More on Learning Theory

At Special Paws, we use operant and classical (Pavlovian-remember the salivating dog?) conditioning.

Operant conditioning involves pairing something the dog has control over (a behavior we would like performed for instance) with a consequence. For example,
your dog sits and he gets a reward. Here the dog is the operator on the environment: certain voluntary behaviors given by the dog will have certain consequences.
Behavior A simply results in consequence B. Another example of this is: your dog comes to you when you call him, so he gets a toy to play with.

There are 4 "quadrants" in operant conditioning:

Positive Reinforcement
Negative Reinforcement
Positive Punishment
Negative Punishment

In this sense, positive doesn't mean "good," it means the addition of something. "Negative" likewise means the removal of something.

Reinforcement is something that increases the incidence of  behavior and punishment is something that decreases the incidence of a behavior.

Positive reinforcement is simply the addition of something to increase the incidence of a behavior. An example would be, you go to work and you get paid. Your
paycheck is the positive reinforcement  for going to work (the behavior your boss would like to persist)! The addition of pay will increase my incidence of going to
work. I'm more likely to go to work in the future.

Negative reinforcement is taking something away to increase the incidence of behavior. An example is say I'm in a rush to make my flight and running through the
airport. Someone I'm traveling with grabs my arm and is tugging so we won't get separated. When I slow down, they let go. Because slowing down took away the
arm grabbing, I now have an increase the incidence of walking slowly. In theory, I'm more likely to walk slowly in the future to avoid someone tugging on my arm.

Positive punishment is the addition of something to decrease the incidence of a behavior. An example of this is if I reach for the last piece of chocolate cake and
someone smacks my hand away. The addition of the smack will reduce my incidence of reaching for the last piece of chocolate cake. In theory, I'm less likely to
reach for the last piece of chocolate cake in the future.

Negative punishment is taking something away to decrease the incidence of a behavior. An example would be if I start jumping up an down and flailing my arms
about to get someone's attention and instead they ignore me. They've now taken away the attention I sought to decrease the incidence of my jumping up and
down and flailing behavior. Now I'm less likely to do it again in the future.

Classical conditioning involves your dog's emotional response to a particular stimulus. For example, when your dog was very small, the sight of a leash meant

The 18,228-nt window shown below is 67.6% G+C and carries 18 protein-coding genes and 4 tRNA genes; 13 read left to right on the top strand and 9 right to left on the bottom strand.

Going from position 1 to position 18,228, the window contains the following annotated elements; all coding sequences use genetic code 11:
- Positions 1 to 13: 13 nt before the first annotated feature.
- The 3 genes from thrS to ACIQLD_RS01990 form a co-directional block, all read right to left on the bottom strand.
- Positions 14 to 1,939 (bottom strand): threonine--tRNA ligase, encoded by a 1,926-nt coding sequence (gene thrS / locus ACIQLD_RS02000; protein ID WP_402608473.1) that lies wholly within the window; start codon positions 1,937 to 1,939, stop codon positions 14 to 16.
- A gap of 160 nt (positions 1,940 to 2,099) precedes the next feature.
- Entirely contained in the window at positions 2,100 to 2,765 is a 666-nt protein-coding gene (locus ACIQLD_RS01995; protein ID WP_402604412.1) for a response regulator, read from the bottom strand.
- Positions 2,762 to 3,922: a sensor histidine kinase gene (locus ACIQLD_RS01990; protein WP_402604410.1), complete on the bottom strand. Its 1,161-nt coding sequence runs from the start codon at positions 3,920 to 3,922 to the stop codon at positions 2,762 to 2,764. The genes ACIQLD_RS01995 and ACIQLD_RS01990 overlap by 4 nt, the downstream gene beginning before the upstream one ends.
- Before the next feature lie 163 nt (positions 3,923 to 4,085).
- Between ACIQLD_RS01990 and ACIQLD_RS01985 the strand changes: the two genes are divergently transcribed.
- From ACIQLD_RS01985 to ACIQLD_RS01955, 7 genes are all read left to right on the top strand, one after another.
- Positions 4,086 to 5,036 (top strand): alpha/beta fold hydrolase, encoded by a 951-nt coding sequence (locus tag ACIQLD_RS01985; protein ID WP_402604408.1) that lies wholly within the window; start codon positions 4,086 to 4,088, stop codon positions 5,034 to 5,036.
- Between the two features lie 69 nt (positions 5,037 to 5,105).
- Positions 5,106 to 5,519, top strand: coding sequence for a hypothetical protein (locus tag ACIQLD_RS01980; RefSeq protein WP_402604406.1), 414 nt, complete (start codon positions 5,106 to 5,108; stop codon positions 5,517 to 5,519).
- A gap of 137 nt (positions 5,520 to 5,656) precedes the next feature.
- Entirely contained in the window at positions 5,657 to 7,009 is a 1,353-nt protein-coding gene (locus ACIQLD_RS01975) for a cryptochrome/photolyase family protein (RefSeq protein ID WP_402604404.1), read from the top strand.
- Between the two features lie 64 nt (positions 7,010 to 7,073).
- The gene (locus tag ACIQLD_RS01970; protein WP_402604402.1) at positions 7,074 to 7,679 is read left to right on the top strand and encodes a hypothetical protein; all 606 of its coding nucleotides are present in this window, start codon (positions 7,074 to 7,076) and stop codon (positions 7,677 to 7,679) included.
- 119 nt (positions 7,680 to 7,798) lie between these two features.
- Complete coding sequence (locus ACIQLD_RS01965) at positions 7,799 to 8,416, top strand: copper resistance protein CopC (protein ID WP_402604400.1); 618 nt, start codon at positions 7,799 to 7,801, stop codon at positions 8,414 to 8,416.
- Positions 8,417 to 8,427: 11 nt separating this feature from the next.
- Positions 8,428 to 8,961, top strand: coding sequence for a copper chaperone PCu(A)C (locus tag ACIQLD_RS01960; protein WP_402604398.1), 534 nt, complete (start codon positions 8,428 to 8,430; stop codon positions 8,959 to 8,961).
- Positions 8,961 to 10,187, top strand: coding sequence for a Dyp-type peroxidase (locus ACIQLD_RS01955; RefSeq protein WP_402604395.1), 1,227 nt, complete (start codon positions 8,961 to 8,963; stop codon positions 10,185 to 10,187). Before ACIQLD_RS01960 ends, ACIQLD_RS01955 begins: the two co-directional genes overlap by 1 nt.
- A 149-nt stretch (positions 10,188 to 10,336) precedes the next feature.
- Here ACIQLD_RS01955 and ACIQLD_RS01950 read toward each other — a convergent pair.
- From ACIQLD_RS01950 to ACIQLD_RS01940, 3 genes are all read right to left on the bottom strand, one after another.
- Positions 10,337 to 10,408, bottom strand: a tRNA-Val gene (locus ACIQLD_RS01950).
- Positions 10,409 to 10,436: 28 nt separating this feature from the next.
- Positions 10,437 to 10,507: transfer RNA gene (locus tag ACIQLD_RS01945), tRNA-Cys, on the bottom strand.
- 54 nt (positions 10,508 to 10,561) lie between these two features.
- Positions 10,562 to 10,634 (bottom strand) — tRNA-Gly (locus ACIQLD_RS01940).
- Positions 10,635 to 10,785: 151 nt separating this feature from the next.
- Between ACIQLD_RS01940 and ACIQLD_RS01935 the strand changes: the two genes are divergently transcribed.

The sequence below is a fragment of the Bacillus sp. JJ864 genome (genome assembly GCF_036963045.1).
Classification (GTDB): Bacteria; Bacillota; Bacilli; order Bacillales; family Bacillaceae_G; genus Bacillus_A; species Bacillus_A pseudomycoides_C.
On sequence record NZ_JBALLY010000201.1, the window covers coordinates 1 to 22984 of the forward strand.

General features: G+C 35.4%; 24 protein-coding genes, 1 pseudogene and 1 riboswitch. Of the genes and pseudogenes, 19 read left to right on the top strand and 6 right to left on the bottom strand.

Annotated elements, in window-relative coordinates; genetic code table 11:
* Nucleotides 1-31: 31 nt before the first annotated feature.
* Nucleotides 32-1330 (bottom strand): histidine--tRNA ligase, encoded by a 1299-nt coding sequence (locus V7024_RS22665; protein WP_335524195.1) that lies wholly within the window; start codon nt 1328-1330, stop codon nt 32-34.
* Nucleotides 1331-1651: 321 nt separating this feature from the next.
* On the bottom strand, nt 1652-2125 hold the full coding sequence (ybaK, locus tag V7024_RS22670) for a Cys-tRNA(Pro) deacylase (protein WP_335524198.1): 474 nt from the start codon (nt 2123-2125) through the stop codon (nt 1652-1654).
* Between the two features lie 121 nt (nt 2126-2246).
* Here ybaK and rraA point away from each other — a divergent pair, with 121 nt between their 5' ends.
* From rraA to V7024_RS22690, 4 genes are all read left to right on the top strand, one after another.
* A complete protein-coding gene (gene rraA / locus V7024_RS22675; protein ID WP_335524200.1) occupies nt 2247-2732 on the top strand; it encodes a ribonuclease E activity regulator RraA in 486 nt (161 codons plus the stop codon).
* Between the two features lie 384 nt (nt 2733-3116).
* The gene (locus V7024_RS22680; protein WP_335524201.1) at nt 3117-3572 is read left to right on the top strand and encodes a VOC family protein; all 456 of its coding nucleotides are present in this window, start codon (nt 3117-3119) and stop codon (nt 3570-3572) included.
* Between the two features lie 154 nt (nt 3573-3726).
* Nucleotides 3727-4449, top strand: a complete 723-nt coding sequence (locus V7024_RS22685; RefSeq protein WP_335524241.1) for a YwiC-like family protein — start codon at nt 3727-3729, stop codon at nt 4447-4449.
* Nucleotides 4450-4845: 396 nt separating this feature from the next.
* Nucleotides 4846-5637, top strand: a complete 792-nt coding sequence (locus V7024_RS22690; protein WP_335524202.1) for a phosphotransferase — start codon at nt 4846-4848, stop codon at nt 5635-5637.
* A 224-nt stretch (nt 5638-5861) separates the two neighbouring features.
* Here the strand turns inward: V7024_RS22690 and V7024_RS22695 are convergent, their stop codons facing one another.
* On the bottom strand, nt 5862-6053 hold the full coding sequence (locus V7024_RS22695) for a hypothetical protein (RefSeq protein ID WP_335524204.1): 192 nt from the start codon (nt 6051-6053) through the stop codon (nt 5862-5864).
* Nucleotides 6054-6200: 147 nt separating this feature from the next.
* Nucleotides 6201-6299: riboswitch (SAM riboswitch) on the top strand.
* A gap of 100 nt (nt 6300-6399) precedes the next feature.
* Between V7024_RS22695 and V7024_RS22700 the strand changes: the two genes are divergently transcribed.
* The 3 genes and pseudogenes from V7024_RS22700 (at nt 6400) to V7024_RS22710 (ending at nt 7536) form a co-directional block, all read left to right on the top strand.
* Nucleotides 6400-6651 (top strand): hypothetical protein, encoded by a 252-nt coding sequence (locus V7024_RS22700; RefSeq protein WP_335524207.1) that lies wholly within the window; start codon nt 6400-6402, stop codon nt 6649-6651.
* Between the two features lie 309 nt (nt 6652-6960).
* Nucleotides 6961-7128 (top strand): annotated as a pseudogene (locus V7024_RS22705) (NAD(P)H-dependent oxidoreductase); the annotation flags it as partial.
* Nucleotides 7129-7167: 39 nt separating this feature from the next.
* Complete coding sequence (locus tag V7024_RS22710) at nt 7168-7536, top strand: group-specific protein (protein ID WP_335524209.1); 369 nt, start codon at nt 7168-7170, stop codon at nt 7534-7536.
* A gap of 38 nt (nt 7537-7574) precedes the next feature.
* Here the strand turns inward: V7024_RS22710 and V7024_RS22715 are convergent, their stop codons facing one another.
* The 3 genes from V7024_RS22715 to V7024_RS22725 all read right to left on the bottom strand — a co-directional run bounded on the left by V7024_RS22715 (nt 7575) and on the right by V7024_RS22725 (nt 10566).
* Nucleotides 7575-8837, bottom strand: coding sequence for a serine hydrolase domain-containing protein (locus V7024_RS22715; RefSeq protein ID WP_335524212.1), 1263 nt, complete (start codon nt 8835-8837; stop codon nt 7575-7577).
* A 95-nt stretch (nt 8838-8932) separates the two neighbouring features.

nothing to her because it was not associated with anything she knew. Over time, the leash began to predict her fun walks with you and an emotional response
grew, also known as a conditioned emotional response (CER). Your dog now associates her leash in a positive manner because it predicts the walk, so you see  
a happy dance from her before each time you go for a walk. CER's come in positive or negative fashions since dogs view the world in one of two ways: as safe or
dangerous.  For example, a dog who dislikes his harness may duck and dodge when you come carrying it to go for a walk. He associates the harness with
unpleasantness.

Counter-conditioning is a process used to change your dog's mind about something he already dislikes. This is most often paired with another process called
Desensitization. In that process, your dog is exposed to the thing that he dislikes at very small intensities, building up to full-blown exposure at some point down
the road. The dog mentioned above with the harness issue may be slowly introduced to the harness- first on the ground, getting a treat each time he looks at it
and gradually moving up to being able to hold it over his head and ultimately having him wear it. We are attempting to change his emotional response to the
harness while keeping him below the level of being nervous (also called "below threshold").   

At Special Paws, we do not use negative reinforcement or positive punishment. These involve the use of aversives. Aversives by definition, imply the use of
something meant to frighten. In dog training this is through the suggestion that fear, pain or death could be a consequence of a behavior. These things often
include more than we could think, keep in mind that there are a number of behaviors that we might exhibit towards our dogs that could seem "harmless" enough
to us (such as leaning forward to shout at a dog), but have completely different meanings about consequences to our dogs.

Most of your training with Special Paws will involve positive reinforcement. You'll notice that in certain situations, we will use negative punishment as it is defined
here- all of which will involve the denial of attention as punishment. Under certain circumstances, we will employ counter-conditioning and desensitization.

(For excellent explanations and examples of all the above reference the books by Cristine Dahl and Jean Donaldson in our
Resources section.)

We heartily encourage you to examine dog-human relationships and see how many of these facets of learning theory you can spot in daily interactions,
including formal training sessions.
Dog Training